Pell grants important to rural communities
Monday, March 26, 2012
Posted by: Andrea Yoxall
A new study conducted among the community colleges of Kansas, with repercussions for most of rural America, shows that the federal Pell Grant awards received by college students throughout the U.S. are making impacts never before realized.
The study, "Powered By Pell: A Grassroots Perspective,” indicates that in Kansas
• Pell Grants put college opportunity and lifelong learning within reach of rural families that would otherwise lack access to college or workforce training.
• Access to community colleges, coupled with Pell Grants, raises upward mobility for full-time students, part-time students and jobless workers.
• In most colleges, Pell Grant funding to individual students more than doubled in 2008-2010.
• Women have surpassed men in total college enrollment and receipt of Pell Grants.
The study also concluded that, if the Kansas results are typical, half or more of the college credits being completed today in the U.S. are dependent on Pell Grant funds.
The study was led by Garden City Community College for the 2012 Community College National Legislative Summit and the Kansas Association of Community College Trustees. The study drew from data from 17 Kansas community colleges and focuses on the flow of federal student aid across the Kansas community college system over a cycle of three consecutive fall semesters.
The study is seen as significant because it is the first to track the flow of Pell Grants by gender across a statewide system of similar colleges, and because the 19-institution Kansas community college network is representative of rural America. Most of the 17 participating schools, including Seward County Community College/Area Technical School in Liberal, are officially recognized as rural serving colleges under the Carnegie Classification System of higher learning institutions.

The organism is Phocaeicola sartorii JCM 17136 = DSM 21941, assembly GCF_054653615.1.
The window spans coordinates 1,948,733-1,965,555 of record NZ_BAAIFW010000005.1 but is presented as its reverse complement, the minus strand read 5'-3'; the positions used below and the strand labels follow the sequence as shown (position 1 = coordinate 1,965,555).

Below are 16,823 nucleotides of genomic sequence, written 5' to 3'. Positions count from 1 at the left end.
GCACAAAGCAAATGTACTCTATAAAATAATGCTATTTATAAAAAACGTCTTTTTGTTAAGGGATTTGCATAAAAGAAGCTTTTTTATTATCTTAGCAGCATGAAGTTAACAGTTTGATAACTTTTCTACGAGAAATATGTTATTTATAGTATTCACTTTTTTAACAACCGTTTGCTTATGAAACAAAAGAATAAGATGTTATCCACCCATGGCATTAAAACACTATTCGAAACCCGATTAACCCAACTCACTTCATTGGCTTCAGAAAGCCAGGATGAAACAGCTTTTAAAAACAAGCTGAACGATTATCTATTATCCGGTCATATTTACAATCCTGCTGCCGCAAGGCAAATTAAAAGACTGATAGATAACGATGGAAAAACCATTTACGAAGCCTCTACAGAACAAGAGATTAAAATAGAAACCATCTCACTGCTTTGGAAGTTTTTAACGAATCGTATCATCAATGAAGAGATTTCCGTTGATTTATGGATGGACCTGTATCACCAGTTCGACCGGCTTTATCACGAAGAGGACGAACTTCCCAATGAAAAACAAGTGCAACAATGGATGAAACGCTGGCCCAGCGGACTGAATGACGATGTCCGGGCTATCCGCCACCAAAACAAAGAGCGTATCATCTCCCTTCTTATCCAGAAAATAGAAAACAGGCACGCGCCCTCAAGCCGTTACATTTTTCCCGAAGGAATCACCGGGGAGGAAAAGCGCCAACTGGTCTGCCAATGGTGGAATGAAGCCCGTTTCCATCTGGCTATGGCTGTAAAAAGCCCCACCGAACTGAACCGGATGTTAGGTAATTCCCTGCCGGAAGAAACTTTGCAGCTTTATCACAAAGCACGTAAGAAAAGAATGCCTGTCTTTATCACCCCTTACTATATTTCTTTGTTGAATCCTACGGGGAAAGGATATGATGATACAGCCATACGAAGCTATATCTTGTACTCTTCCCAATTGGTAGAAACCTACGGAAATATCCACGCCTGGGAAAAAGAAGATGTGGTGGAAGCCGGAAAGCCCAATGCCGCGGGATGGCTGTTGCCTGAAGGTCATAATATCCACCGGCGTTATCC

It shows that over a two-year spread, overall enrollment and receipt of Pell Grant funds rose dramatically, with student counts jumping 11 percent, to a total of 77,820 individuals; and full-time equivalency enrollment climbing by 15 percent, to a total of 49,066 from the fall of 2008 to the fall of 2010.
SCCC/ATS Pell Grants jumped from 277 in fall 2008 to 465 in fall 2010. The amount of Pell Grant awards nearly doubled from $469,555 in 2008 to $981,687 in 2010.
During the same two-year period, Pell grant receipts grew by 75 percent at the 17 schools, with 8,862 new grant awards. Simultaneously, Pell Grant dollars allocated to the students at the Kansas institutions soared from approximately $20.5 million to about $40.4 million.
In parallel, the number of women receiving Pell Grants spiked upward by 59 percent during the period, and Mann said she believes a national study would shed light on the growth from a broader perspective.
Pell grant at SCCC/ATS for women, both part-time and full-time, outnumbered the men 179 to 98 in 2008. The women outnumbered the men 293 to 172 in 2010.
"If the Kansas results are typical,” said Linda Fund, executive director of the Kansas Association of Community College Trustees, "the fact that half or more of the college credits being completed today are dependent on Pell Grant funds is of great significance as we reassess the need and importance of the Pell Grant in making college accessible, particularly for rural college students and women.”
"On the front end, we’re putting in place measures to help more students access and afford higher education,” Dr. Martha Kanter, under secretary of the U.S. Department of Education, said to the Century Foundation's Task Force on Community Colleges in remarks she made Feb. 17 in New York.
"We’re providing more than $40 billion for Pell Grants over the next 10 years,” Kanter continued, "and the number of students relying on Pell to help them pay for college has increased by 50 percent since the president took office. In 2008, 6 million Pell-eligible students enrolled in college. Today, more than 9.4 million students with Pell Grants are matriculating. The president has proposed increasing the maximum Pell Grant award to $5,635 for the 2013-2014 academic year – a $905 increase since 2008. And, most of that investment was paid for by increasing efficiencies in our student loan program.”